There are many protocols for restricting a user's rights to viewing annotations, each of which may be useful in different situations. Such protocols and will not be particularly described herein, in that the present invention is compatible with a number of possible choices of access protocol.

While the invention disclosed in the afore-mentioned U.S. Pat. No. 5,838,313 allows the user to play dynamic annotations on electronic documents; the present invention enables the playing of annotations within a program for browsing hypermedia, and extends operation with three new features: the capability to play annotations over multiple documents, an enhanced synchronization system to handle arbitrary document loading times, and a means for displaying temporal hyperlinks to other annotations.

The user of the system can play previously recorded annotations by clicking on any of the annotations listed in the annotation manager box described previously. In addition, an annotation author can view the annotation he has just made by switching the browser into Watch mode, as shown in FIG. 3. The operation of the system during playback is shown in FIG. 7.

As described in the afore-mentioned U.S. Pat. No. 5,838,313, annotations are played by processing each event that has been stored, in turn, while maintaining the timing as much as possible. In the case of NEW_DOCUMENT events, the ID of the document is passed to the traditional browser modules for loading and rendering. Any subsequent events, such as drawing of lines or mouse gestures, are displayed on the new document. In this way, annotations over multiple documents can be played.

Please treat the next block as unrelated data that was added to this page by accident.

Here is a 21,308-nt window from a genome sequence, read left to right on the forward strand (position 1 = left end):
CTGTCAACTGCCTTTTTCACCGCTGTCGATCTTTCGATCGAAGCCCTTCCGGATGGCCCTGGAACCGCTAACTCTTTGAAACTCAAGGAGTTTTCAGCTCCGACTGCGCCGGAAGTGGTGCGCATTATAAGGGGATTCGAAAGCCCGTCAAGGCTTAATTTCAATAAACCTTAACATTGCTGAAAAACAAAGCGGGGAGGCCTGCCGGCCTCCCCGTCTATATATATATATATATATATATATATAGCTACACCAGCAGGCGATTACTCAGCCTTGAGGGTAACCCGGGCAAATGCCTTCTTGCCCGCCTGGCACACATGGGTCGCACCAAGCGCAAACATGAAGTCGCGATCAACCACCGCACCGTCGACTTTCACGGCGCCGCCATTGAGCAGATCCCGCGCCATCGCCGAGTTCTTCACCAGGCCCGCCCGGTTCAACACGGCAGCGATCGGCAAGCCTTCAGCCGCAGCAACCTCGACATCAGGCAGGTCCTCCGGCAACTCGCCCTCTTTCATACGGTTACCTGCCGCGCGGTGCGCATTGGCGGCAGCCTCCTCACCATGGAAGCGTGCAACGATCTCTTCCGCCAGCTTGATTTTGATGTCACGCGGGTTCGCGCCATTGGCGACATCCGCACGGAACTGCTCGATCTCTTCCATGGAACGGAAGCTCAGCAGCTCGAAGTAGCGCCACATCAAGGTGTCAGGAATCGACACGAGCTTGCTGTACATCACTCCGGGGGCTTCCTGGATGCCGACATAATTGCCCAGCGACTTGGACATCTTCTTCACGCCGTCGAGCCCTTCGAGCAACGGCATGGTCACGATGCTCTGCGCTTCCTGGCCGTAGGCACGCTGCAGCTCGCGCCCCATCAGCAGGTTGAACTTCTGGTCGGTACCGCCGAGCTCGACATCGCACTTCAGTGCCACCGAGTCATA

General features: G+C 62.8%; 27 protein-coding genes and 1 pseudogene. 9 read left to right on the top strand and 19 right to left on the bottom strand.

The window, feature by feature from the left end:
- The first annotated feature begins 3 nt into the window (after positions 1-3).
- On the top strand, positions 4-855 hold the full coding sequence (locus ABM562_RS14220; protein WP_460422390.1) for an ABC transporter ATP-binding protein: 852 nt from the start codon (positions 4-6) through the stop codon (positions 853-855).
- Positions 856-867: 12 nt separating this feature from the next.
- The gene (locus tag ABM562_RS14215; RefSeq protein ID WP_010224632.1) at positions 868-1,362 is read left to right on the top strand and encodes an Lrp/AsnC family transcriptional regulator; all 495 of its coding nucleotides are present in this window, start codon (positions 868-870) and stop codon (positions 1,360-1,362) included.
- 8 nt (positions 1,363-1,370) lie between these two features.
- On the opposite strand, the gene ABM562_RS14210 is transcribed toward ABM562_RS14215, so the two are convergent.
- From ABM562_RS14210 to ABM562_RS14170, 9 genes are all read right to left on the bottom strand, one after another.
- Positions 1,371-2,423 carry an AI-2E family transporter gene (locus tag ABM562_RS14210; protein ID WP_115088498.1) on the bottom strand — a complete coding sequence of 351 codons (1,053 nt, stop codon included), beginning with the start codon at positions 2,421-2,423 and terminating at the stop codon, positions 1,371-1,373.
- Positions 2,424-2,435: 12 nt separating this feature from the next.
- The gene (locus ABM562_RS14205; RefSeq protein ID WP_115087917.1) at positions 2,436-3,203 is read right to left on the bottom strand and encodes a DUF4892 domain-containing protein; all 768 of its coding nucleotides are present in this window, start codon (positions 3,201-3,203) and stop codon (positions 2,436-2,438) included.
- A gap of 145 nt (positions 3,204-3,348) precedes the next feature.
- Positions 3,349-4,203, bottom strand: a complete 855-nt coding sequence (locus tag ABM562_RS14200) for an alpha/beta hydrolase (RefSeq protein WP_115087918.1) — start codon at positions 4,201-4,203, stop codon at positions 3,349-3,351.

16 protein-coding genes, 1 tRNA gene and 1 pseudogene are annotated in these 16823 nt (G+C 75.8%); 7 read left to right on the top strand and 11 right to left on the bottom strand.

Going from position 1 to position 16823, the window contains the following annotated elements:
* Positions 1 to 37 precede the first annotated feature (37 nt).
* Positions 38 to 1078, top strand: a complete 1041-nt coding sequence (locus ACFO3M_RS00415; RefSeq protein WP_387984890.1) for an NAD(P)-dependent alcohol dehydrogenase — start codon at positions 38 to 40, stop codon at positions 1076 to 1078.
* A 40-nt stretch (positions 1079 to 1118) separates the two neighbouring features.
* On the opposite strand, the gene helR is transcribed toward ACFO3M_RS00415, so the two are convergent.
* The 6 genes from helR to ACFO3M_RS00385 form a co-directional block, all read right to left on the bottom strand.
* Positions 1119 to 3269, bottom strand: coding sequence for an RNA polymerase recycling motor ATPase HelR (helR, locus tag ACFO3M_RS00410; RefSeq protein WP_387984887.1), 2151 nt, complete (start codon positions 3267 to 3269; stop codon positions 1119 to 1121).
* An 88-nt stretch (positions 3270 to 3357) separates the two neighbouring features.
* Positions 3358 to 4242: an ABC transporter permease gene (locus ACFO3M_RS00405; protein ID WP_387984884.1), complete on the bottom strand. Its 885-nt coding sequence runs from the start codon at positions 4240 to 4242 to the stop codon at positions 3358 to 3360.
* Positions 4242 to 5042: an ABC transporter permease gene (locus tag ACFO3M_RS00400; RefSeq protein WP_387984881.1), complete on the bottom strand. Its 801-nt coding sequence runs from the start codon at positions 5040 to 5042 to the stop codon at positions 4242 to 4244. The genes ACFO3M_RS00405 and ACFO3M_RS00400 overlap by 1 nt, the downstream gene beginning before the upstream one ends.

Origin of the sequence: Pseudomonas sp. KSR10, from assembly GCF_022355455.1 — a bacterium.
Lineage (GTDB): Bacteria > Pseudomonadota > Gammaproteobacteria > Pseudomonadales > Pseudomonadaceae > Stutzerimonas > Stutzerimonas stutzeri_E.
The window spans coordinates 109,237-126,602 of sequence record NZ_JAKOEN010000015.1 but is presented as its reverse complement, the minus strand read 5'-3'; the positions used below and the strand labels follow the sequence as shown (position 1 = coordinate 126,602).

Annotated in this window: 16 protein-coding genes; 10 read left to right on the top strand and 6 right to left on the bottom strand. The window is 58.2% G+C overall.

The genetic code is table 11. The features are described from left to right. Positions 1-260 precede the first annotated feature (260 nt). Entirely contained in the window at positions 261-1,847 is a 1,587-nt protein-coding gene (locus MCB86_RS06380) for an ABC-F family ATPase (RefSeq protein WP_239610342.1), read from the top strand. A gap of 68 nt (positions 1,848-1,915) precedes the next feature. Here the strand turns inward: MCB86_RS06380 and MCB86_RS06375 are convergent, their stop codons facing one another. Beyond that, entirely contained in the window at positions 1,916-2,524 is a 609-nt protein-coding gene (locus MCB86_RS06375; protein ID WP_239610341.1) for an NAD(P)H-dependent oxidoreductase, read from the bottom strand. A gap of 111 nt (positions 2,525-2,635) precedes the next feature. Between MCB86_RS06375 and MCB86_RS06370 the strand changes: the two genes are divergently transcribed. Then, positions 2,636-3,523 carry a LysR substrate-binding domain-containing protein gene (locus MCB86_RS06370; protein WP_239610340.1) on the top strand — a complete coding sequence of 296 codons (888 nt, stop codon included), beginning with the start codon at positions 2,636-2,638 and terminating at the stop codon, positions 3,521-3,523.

A difficulty posed by multiple-document annotation, as opposed to single document annotation, is that the time required to load and render a new document is not consistent from recording to playback, or even from one playback to another. This is particularly true with WWW documents, for which the loading time can vary substantially. At playback time, this can cause the recorded audio and events, which are on an absolute timeline, to become unsynchronized with the associated document. In the present invention, this problem is solved by pausing both the recording and playback of annotations during the loading and rendering of new documents. Specifically, when a NEW_DOCUMENT event is processed in Watch mode, playback is paused until the browser notifies the playback module that loading and rendering are complete. Further, the timestamps of all events are stored and interpreted relative to the completion of the loading of the most recent document. In this way, arbitrary loading times can be tolerated with no loss of synchronization.